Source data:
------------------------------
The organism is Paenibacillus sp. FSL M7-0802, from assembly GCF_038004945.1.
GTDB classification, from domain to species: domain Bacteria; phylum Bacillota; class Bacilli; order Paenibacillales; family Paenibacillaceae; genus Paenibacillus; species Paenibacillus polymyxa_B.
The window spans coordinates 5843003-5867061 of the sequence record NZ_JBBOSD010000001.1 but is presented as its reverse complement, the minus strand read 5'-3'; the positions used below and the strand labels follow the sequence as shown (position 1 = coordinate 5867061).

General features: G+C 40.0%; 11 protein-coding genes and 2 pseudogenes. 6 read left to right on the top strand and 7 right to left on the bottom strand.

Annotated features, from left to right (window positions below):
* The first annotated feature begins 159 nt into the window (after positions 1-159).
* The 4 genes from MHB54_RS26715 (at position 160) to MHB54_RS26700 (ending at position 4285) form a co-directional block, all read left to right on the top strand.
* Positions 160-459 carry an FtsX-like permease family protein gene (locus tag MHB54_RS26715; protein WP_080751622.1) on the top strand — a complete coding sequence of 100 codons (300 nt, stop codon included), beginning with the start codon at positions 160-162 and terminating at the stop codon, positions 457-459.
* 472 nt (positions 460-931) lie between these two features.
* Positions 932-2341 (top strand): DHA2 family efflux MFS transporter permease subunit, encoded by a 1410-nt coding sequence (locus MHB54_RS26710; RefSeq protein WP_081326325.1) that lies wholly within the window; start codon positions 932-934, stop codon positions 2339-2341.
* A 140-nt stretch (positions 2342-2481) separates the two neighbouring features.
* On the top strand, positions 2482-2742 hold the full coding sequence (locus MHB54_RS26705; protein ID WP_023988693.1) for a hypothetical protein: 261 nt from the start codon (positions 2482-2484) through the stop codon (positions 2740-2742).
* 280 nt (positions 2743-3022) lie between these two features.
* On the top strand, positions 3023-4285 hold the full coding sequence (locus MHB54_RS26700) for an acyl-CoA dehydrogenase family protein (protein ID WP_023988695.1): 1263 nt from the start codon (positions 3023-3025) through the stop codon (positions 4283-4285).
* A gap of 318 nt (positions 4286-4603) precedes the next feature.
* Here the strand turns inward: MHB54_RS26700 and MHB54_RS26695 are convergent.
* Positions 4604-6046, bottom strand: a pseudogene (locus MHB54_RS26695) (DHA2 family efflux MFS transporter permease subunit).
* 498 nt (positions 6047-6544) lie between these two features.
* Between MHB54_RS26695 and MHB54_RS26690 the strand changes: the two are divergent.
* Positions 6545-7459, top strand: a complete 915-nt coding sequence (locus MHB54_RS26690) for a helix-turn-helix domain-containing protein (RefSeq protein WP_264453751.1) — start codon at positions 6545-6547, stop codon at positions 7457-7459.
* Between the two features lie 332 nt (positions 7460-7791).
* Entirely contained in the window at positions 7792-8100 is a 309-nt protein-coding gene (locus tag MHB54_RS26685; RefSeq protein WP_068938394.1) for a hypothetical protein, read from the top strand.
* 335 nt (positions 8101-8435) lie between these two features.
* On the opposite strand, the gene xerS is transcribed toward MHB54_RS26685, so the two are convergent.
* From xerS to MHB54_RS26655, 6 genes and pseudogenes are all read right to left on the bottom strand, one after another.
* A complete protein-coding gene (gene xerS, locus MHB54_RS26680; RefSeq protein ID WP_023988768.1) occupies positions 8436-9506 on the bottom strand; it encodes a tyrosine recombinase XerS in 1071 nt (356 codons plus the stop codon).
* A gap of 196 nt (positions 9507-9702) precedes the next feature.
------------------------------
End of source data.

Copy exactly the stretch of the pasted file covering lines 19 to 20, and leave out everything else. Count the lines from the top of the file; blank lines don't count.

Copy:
* Between MHB54_RS26695 and MHB54_RS26690 the strand changes: the two are divergent.
* Positions 6545-7459, top strand: a complete 915-nt coding sequence (locus MHB54_RS26690) for a helix-turn-helix domain-containing protein (RefSeq protein WP_264453751.1) — start codon at positions 6545-6547, stop codon at positions 7457-7459.